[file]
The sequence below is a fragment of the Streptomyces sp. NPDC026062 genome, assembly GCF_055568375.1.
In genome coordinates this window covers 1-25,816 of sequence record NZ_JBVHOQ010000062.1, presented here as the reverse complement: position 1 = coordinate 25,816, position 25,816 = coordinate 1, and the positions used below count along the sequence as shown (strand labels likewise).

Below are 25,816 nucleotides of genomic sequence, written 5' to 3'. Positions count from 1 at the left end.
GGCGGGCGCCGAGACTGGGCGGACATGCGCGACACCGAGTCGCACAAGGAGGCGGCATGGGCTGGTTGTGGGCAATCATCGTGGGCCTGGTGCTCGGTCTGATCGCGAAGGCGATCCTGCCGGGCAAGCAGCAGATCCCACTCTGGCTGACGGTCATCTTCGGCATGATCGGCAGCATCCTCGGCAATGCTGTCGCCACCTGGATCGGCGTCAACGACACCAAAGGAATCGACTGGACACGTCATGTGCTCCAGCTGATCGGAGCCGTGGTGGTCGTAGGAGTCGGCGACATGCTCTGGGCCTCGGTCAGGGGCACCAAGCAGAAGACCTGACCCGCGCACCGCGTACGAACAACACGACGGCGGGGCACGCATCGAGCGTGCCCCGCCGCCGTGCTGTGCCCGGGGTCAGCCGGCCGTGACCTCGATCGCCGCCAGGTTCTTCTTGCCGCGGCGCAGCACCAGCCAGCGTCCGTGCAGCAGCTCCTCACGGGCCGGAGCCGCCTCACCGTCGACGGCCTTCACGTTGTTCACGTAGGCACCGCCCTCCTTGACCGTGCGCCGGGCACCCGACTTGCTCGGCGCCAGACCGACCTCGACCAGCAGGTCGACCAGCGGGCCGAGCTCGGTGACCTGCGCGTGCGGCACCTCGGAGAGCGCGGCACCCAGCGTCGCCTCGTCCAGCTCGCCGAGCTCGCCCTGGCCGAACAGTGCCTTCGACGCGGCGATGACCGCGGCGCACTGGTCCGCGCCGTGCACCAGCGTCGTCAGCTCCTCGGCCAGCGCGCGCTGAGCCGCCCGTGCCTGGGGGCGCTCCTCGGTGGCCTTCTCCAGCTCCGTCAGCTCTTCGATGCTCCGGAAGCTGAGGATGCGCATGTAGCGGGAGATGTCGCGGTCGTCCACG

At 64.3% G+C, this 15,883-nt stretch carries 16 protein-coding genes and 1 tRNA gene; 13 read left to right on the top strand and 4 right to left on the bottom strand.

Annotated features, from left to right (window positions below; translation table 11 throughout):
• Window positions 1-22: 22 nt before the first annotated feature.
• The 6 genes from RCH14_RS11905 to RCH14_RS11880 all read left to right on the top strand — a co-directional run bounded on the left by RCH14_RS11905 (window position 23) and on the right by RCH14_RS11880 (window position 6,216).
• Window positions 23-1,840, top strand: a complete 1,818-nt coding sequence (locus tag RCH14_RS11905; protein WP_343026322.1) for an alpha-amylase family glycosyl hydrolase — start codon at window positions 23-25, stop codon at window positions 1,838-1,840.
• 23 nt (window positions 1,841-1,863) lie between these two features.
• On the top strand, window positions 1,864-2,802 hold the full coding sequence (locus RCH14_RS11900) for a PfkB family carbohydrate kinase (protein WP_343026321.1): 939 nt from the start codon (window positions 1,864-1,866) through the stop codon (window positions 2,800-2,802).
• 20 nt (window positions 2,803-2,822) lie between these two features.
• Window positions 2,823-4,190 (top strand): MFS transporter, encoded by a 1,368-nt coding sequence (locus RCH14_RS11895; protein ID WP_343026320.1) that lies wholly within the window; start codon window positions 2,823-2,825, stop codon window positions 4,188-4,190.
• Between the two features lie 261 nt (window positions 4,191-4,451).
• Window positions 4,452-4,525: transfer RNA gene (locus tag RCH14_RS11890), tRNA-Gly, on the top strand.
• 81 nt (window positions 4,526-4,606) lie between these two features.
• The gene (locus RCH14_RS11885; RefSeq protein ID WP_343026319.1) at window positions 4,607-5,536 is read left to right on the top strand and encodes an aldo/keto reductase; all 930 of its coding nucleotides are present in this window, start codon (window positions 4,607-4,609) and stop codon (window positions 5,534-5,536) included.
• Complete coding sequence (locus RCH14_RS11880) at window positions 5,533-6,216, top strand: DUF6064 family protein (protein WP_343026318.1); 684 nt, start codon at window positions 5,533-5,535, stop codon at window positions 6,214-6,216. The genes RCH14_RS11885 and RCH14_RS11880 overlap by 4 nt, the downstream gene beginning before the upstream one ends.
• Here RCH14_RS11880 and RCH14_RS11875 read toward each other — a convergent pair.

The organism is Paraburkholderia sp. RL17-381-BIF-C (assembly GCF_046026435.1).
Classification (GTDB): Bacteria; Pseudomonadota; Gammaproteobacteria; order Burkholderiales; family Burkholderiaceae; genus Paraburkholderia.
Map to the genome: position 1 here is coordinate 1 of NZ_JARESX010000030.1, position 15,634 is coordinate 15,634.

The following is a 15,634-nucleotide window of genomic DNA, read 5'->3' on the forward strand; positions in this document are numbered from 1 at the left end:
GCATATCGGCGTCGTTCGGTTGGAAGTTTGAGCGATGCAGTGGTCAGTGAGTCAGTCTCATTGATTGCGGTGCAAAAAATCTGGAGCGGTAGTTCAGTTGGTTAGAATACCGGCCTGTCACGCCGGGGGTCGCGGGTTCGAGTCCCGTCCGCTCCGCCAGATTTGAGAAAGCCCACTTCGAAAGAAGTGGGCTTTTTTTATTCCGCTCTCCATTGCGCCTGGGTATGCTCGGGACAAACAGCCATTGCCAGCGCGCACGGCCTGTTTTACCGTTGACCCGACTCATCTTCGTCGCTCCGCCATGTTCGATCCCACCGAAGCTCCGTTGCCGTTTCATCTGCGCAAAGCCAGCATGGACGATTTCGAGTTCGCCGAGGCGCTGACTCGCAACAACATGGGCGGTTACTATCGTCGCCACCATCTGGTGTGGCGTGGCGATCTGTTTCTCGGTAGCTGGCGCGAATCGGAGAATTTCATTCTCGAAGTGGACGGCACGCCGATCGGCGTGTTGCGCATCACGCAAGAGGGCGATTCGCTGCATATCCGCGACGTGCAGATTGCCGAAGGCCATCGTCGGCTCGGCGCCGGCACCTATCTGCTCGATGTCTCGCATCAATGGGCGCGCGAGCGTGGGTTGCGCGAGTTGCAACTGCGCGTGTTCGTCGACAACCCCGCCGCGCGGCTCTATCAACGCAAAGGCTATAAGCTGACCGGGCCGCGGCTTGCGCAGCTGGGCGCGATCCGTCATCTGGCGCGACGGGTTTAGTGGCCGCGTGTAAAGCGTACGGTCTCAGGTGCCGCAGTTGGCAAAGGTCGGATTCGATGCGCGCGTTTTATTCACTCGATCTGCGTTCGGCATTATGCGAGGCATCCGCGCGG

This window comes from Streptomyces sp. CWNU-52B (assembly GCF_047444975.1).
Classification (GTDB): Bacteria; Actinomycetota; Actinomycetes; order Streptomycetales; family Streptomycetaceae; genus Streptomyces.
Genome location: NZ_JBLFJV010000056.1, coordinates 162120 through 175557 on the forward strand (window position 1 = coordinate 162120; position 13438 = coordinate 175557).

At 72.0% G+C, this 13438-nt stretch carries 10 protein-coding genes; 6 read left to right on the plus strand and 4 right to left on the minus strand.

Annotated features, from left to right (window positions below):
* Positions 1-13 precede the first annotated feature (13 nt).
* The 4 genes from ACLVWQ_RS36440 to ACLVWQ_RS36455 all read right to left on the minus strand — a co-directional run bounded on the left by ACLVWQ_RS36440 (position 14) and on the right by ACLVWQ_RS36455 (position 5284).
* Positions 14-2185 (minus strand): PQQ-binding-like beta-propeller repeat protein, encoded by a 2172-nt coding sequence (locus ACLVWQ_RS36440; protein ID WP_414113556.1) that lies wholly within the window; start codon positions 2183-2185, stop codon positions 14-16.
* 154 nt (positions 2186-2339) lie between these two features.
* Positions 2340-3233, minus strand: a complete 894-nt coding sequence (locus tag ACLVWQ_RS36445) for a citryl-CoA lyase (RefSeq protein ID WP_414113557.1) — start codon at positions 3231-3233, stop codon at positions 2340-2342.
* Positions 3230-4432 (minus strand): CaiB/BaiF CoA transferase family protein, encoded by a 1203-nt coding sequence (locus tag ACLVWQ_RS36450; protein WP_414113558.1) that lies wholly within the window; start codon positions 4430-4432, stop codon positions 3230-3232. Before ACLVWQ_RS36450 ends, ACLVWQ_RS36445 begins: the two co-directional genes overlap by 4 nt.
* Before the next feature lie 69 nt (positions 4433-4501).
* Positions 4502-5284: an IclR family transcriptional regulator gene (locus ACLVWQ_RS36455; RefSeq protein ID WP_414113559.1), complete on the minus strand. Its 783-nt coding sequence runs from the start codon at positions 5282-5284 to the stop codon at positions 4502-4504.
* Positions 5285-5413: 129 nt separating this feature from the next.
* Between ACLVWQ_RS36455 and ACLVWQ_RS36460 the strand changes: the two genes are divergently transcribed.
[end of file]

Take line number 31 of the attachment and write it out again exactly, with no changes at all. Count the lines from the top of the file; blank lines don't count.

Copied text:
* The 4 genes from ACLVWQ_RS36440 to ACLVWQ_RS36455 all read right to left on the minus strand — a co-directional run bounded on the left by ACLVWQ_RS36440 (position 14) and on the right by ACLVWQ_RS36455 (position 5284).